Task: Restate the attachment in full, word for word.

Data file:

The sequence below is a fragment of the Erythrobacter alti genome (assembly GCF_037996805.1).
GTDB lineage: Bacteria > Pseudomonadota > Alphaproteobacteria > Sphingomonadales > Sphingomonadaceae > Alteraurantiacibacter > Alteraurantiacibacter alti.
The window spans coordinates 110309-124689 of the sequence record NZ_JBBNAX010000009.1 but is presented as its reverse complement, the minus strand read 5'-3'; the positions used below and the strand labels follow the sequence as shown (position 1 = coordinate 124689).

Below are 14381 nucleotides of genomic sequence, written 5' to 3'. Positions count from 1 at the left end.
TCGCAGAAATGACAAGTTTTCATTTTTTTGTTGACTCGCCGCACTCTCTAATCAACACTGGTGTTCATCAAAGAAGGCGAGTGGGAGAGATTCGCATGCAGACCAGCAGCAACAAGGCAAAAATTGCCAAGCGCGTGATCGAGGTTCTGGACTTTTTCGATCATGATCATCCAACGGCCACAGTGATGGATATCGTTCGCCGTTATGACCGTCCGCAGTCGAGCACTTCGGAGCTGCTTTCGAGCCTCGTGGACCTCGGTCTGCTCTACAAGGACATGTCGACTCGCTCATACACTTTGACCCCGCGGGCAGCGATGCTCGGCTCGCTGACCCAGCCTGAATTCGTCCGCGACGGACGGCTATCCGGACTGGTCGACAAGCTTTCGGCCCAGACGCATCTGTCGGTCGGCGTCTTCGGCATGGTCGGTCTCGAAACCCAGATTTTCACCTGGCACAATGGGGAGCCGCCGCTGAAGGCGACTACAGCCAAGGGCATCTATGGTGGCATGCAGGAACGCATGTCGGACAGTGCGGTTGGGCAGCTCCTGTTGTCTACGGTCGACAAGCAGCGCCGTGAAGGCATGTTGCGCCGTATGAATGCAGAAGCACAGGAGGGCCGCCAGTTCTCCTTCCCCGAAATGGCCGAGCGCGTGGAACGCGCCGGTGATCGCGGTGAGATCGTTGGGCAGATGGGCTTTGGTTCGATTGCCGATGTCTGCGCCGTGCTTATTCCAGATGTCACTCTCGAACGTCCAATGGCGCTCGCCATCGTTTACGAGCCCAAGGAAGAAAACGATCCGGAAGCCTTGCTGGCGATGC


The sequence below is a fragment of the Erythrobacter alti genome (assembly GCF_037996805.1).
GTDB lineage: Bacteria > Pseudomonadota > Alphaproteobacteria > Sphingomonadales > Sphingomonadaceae > Alteraurantiacibacter > Alteraurantiacibacter alti.
The window spans coordinates 110309-124689 of the sequence record NZ_JBBNAX010000009.1 but is presented as its reverse complement, the minus strand read 5'-3'; the positions used below and the strand labels follow the sequence as shown (position 1 = coordinate 124689).

Below are 14381 nucleotides of genomic sequence, written 5' to 3'. Positions count from 1 at the left end.
TCGCAGAAATGACAAGTTTTCATTTTTTTGTTGACTCGCCGCACTCTCTAATCAACACTGGTGTTCATCAAAGAAGGCGAGTGGGAGAGATTCGCATGCAGACCAGCAGCAACAAGGCAAAAATTGCCAAGCGCGTGATCGAGGTTCTGGACTTTTTCGATCATGATCATCCAACGGCCACAGTGATGGATATCGTTCGCCGTTATGACCGTCCGCAGTCGAGCACTTCGGAGCTGCTTTCGAGCCTCGTGGACCTCGGTCTGCTCTACAAGGACATGTCGACTCGCTCATACACTTTGACCCCGCGGGCAGCGATGCTCGGCTCGCTGACCCAGCCTGAATTCGTCCGCGACGGACGGCTATCCGGACTGGTCGACAAGCTTTCGGCCCAGACGCATCTGTCGGTCGGCGTCTTCGGCATGGTCGGTCTCGAAACCCAGATTTTCACCTGGCACAATGGGGAGCCGCCGCTGAAGGCGACTACAGCCAAGGGCATCTATGGTGGCATGCAGGAACGCATGTCGGACAGTGCGGTTGGGCAGCTCCTGTTGTCTACGGTCGACAAGCAGCGCCGTGAAGGCATGTTGCGCCGTATGAATGCAGAAGCACAGGAGGGCCGCCAGTTCTCCTTCCCCGAAATGGCCGAGCGCGTGGAACGCGCCGGTGATCGCGGTGAGATCGTTGGGCAGATGGGCTTTGGTTCGATTGCCGATGTCTGCGCCGTGCTTATTCCAGATGTCACTCTCGAACGTCCAATGGCGCTCGCCATCGTTTACGAGCCCAAGGAAGAAAACGATCCGGAAGCCTTGCTGGCGATGC